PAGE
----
One of the mysteries of the English language finally explained.
A charge of half the usual fare for a journey on public transport, available to certain groups such as children and older people.‘all children under 18 travel at half fare’
- ‘He wants the scheme to be extended nationally in place of children paying half fares.’
- ‘Under the present system, they have to pay half fare.’
- ‘Maybe you can go for half fare.’
- ‘They recently introduced a special half fare for those who accompany their spouses on business trips.’
- ‘There was a station attendant on duty and ready to help us, so both boys got their half fares.’
- ‘Some crew have an ingenuous way of determining whether a child should be charged full or half fare.’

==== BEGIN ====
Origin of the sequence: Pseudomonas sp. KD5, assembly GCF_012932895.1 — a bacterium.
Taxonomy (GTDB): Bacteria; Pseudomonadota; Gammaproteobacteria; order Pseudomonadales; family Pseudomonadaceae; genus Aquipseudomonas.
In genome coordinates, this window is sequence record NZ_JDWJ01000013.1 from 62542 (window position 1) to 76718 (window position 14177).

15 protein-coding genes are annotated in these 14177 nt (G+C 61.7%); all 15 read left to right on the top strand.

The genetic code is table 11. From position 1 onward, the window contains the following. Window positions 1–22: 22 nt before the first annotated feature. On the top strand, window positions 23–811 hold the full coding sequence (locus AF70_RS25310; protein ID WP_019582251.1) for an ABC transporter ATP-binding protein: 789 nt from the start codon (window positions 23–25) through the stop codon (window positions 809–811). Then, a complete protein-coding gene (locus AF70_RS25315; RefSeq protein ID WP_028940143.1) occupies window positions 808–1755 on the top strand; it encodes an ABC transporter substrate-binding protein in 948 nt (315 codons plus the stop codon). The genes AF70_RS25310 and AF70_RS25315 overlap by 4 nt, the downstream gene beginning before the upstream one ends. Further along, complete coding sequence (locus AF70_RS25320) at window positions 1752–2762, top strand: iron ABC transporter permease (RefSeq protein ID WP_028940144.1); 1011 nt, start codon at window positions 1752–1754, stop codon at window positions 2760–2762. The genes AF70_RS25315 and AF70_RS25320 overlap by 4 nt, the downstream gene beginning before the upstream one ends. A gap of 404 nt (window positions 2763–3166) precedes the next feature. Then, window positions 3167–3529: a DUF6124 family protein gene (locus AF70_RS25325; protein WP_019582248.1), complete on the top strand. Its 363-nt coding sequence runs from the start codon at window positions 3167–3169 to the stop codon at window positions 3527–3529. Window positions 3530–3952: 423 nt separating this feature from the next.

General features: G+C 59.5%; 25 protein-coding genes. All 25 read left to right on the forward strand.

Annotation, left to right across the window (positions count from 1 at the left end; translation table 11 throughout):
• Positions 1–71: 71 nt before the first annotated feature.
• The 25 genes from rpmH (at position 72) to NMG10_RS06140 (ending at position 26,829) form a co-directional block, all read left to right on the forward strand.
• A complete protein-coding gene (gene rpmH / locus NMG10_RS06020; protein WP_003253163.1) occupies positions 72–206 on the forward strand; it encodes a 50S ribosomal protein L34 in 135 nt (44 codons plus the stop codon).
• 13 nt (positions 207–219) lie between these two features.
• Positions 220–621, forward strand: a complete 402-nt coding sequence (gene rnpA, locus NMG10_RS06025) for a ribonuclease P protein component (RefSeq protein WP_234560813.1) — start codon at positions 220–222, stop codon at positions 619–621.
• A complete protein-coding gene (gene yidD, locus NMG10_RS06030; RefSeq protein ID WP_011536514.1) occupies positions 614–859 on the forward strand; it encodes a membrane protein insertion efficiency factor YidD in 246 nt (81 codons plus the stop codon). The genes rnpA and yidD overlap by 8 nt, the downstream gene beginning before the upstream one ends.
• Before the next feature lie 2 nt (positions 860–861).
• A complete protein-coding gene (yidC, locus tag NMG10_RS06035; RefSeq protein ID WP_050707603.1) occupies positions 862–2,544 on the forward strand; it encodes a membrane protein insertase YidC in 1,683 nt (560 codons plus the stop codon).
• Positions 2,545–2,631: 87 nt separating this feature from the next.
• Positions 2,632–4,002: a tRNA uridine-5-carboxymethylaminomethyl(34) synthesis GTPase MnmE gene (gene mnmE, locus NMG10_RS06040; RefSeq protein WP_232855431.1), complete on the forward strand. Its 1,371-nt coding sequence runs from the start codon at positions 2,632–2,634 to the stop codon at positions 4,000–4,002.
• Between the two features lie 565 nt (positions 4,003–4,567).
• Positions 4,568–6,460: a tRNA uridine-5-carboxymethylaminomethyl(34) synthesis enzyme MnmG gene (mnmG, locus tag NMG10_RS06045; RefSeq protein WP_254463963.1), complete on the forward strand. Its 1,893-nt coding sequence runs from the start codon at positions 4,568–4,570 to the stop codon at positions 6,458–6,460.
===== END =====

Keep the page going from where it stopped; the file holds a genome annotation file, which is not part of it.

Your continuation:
- ‘Currently the council gives money to reimburse bus companies for charging half fares.’
- ‘These are printed and permit seniors to ride at half fare.’
- ‘District councillors stopped issuing the tokens last year when it switched to concessionary bus passes, entitling holders to half fares.’
- ‘Blind people travel free, and young people and students pay half fare.’
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